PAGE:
the early 20th century.

"The journalist, who barely speaks English, told me I was a godsend 
when she discovered I could speak some Turkish. Here at the Maryam 
headquarters, nationality and religion dissolve behind the common 
resolve of breaking the siege of Gaza," she says.

The sail date for both aid ships from Beirut has yet to be announced. 
Lebanese Transport Minister Ghazi Aridi said the Naji al-Ali is now 
docked at the northern Lebanese port of Tripoli and can set sail once 
it is cleared by port authorities. However, the pan-Arab daily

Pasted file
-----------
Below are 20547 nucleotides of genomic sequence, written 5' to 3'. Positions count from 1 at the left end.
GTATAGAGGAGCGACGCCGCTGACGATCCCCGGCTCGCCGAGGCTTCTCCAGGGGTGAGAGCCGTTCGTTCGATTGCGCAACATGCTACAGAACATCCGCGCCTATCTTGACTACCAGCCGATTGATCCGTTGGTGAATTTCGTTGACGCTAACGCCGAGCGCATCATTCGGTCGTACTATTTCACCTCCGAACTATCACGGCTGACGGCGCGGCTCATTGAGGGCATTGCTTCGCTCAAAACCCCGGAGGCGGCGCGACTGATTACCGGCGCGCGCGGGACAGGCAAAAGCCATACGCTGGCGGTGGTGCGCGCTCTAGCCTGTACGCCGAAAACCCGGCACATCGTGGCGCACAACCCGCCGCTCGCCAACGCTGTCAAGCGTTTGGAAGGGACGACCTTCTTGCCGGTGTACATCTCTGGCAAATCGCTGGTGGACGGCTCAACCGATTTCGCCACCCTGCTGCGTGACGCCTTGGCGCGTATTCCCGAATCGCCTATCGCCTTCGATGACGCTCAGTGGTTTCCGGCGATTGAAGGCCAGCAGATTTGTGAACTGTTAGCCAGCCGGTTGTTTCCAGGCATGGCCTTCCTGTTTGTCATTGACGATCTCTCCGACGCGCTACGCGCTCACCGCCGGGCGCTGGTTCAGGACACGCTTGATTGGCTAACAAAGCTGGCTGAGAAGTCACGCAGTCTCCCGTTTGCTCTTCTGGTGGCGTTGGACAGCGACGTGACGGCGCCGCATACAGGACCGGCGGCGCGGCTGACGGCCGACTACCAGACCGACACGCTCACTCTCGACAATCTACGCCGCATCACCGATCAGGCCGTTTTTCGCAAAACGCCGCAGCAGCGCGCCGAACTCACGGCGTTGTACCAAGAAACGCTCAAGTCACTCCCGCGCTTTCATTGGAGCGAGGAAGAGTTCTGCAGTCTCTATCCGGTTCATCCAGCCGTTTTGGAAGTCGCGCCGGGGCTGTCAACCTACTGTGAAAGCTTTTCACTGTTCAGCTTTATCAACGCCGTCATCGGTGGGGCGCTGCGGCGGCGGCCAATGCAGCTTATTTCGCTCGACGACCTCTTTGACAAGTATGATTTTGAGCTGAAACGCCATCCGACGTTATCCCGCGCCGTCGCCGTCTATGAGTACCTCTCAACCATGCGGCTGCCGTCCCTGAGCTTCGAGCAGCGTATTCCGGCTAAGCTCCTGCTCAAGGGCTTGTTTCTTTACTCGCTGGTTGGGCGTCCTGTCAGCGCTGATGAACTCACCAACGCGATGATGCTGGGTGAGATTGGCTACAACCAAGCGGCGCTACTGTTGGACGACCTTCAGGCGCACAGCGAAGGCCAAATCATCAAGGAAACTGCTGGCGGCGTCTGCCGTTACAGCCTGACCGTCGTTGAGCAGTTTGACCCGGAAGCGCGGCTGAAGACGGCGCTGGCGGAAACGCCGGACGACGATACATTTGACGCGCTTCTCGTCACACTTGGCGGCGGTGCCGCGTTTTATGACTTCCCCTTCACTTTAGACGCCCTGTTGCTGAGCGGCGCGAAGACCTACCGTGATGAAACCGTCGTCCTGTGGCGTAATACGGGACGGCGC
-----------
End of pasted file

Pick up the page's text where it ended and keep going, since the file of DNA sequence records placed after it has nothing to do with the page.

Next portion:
al-Hayat reported recently that the sail of the two ships has been 
postponed until further notice, particularly after Iran canceled 
sending two aid ships to the area. The report was denied by Saer 
Ghandour, the organizer of the Naji al-Ali sailing, who added that 
the ship's formalities were still in process.

Meanwhile, most Maryam passengers are impatient to set sail. "We will 
not fight Israelis with weapons, stones or knives, but with our free 
will," says "Maryam 3," a single woman working in the Lebanese 
government. "And we will not surrender."

In Israel, the army chief, Gabi Ashkenazi, told the Knesset's Foreign 
Affairs and Defense Committee on 6 July that every effort should be 
made to ensure that no more flotillas set sail for Gaza.

"Now a Lebanese flotilla with women and parliament members is getting 
organized. Israel is trying to prevent its departure in open and covert ways."